Industar 22 Collapsible Lens

Industar 22 Collapsible

We talked earlier about my cleaning my Russian Industar 22 Collapsible lens. That operation appeared successful but I was anxious to try it out. I was concerned that my repair worked and also what effect the obvious small scratches on the lens would have on photographs.

I encountered problems trying to work on my Zorki camera that the lens came on and I was anxious

Industar 22 Fixed Lens

Industar 22 Fixed

to try out the lens. So, I mounted the Industars, one at a time, on a Canon L1 rangefinder body and took some pictures through each. It was very interesting.

As the Canon body and the two lenses all used the Leica M39 thread mount the focus should have been accurate.and it turned out to be as you can see below. I used Ilford HP5 at ISO 400 which is its nominal speed. The lenses worked fine. The only disconcerting thing was that the iris settings had no detents to keep the f stop setting from drifting. It seemed strange but it seemed to work without difficulty. Being aware of the problem, I kept and eye on it, and it turned out to be no problem.

Canon L1 with Industar 22 lens

The Industar 22 Collapsible mounted on my Canon L1 Rangefinder body.

I was not out to create art. I wanted to see how these lenses performed. So I went looking for images with good contrast and sharp details. I expected a certain amount of grain with this film and I found it. It was accentuated by the post digital processing. I am coming to like the grittiness of film images and I am taking no steps to suppress the effects of grain.

My first three images below are taken with the colapsible Industar. I was surprised, pleasantly, with the performance of this lens. There was no discernable effect from the scratches on the front element.

The images did lack in contrast which was easily corrected once I was into my digital processing. I also made sure not to bring the lens too close to the sun which would have caused problems. Having taken those simple steps the images did surprise me.

“Log Booms on the Fraser”  So what do you think? The grain is very apparent but I like it. It creates a moody image. And, obviously, this is a useable lens. It does take a delicate picture.

“Tug”   These three images are all taken from the same spot within about a half hour of each other. 

“Trestle”   I have cropped these images and you are seeing only about 80% of the original negative.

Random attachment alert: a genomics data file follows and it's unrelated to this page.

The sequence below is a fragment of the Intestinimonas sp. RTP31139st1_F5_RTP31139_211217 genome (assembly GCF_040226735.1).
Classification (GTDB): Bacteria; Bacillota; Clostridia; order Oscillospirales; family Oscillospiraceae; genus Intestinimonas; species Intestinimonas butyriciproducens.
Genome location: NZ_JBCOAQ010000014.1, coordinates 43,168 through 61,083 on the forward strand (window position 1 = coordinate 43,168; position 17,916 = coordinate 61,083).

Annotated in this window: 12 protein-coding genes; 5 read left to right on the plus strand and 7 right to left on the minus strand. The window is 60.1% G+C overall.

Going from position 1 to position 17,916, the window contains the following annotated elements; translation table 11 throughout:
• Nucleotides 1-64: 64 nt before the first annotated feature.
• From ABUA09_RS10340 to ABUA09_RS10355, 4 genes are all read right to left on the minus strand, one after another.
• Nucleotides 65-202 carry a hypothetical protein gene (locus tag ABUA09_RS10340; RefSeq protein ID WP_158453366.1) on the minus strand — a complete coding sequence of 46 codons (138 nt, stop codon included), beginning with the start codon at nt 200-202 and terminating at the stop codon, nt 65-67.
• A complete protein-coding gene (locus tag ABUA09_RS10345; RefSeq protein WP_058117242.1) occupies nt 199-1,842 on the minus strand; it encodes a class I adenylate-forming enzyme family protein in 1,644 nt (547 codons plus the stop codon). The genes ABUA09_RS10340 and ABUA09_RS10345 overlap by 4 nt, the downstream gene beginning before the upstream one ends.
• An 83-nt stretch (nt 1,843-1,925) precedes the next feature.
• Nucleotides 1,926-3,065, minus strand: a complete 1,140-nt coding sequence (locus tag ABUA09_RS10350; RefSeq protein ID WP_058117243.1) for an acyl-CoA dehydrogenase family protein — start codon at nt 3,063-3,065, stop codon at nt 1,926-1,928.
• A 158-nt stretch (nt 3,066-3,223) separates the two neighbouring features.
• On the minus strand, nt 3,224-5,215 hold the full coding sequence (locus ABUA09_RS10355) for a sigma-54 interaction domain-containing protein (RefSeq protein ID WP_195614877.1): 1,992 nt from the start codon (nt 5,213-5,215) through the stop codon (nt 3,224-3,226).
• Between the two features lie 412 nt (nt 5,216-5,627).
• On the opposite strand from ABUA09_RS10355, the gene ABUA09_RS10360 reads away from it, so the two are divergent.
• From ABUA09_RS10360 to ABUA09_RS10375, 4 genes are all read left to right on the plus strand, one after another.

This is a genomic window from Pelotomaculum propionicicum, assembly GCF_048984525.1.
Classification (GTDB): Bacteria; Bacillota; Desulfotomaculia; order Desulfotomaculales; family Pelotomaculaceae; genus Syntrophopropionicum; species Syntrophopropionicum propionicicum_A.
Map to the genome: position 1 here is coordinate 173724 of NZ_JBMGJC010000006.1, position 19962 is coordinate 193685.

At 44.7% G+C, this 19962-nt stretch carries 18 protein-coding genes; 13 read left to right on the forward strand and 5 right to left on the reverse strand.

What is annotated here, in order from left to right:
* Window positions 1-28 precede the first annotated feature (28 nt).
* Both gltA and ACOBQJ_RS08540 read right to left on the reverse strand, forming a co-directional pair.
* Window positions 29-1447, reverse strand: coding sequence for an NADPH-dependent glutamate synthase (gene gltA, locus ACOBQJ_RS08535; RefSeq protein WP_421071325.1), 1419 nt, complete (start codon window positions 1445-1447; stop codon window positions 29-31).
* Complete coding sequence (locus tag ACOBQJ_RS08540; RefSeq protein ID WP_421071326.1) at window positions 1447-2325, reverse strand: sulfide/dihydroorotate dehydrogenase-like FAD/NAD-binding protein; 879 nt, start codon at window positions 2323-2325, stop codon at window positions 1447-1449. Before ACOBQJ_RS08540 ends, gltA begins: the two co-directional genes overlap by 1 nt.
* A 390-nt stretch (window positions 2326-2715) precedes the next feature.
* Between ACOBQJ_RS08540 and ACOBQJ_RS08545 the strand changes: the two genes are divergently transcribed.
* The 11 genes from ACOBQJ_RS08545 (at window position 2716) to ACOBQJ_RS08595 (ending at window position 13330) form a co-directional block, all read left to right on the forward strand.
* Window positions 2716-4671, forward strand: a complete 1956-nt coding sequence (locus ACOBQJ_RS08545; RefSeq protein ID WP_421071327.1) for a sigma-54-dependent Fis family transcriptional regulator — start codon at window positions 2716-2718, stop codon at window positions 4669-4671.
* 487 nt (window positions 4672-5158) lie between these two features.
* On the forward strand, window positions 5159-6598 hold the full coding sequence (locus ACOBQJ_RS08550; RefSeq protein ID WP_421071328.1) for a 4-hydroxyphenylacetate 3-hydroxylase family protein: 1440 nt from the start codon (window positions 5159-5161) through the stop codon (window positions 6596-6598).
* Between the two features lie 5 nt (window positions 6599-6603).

These negatives have been scanned on a flatbed scanner at 2400 dpi although I don’t put much stock in that number. The software that comes with the Canon 9000F Mk II is pretty simple. It says that I can scan up to 9600 dpi but really I don’t see much improvement beyond 2400. That is fine by me because I can get a good impression of my negatives at this setting and it is certainly ample for the Internet.

OK, so lets look at the fixed Industar 22 with which I also used on this roll of film.

“Abandoned”   This is an overgrown stretch of track in Richmond that gets little or no traffic now. This and the next two images below were all taken with the fixed Industar 22.

“Tool Shed”    Here we are back in Susan’s garden. This is her tool shed.It began life as a playhouse for the children but they have grown up and flown the nest. So it is full of tools now.

“Fall in the Garden”   Susan’s garden in the fall. The beans in the back on the left are ready to pick. The lettuce we have been eating all summer. The little tree just to the right of center is Rosemary.

So there you have it. These two lens are very usable and on the right subjects could be excellent choices. This is a very subjective test and was really carried out for my own pleasure and curiosity. But considering how inexpensive these lenses are why not have them in your kit and use them occasionally.

There is another use for them. Body caps for M39 camera mounts are hard to find and they often cost more than one of these lenses. So I will be acquiring more to use as body caps.